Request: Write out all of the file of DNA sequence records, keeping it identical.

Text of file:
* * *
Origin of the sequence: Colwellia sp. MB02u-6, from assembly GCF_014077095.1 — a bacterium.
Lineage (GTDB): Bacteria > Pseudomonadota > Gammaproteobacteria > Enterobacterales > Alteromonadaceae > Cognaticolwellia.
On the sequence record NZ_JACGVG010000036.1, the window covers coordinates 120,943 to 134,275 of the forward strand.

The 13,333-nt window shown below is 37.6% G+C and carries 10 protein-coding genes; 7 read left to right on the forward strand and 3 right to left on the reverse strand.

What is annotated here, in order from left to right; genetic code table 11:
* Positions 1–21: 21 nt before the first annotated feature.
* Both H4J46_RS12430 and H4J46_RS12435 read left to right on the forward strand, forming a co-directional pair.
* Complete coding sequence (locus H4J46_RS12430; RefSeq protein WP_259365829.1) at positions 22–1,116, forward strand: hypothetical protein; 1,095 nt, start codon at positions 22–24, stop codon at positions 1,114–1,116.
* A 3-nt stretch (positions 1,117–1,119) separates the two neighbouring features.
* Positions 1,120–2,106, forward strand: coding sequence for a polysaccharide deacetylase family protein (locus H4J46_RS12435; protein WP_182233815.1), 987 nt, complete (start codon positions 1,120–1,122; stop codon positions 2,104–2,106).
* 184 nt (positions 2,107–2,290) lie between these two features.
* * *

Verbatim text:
Origin of the sequence: Colwellia sp. MB02u-6, from assembly GCF_014077095.1 — a bacterium.
Lineage (GTDB): Bacteria > Pseudomonadota > Gammaproteobacteria > Enterobacterales > Alteromonadaceae > Cognaticolwellia.
On the sequence record NZ_JACGVG010000036.1, the window covers coordinates 120,943 to 134,275 of the forward strand.

The 13,333-nt window shown below is 37.6% G+C and carries 10 protein-coding genes; 7 read left to right on the forward strand and 3 right to left on the reverse strand.

What is annotated here, in order from left to right; genetic code table 11:
* Positions 1–21: 21 nt before the first annotated feature.
* Both H4J46_RS12430 and H4J46_RS12435 read left to right on the forward strand, forming a co-directional pair.
* Complete coding sequence (locus H4J46_RS12430; RefSeq protein WP_259365829.1) at positions 22–1,116, forward strand: hypothetical protein; 1,095 nt, start codon at positions 22–24, stop codon at positions 1,114–1,116.
* A 3-nt stretch (positions 1,117–1,119) separates the two neighbouring features.
* Positions 1,120–2,106, forward strand: coding sequence for a polysaccharide deacetylase family protein (locus H4J46_RS12435; protein WP_182233815.1), 987 nt, complete (start codon positions 1,120–1,122; stop codon positions 2,104–2,106).
* 184 nt (positions 2,107–2,290) lie between these two features.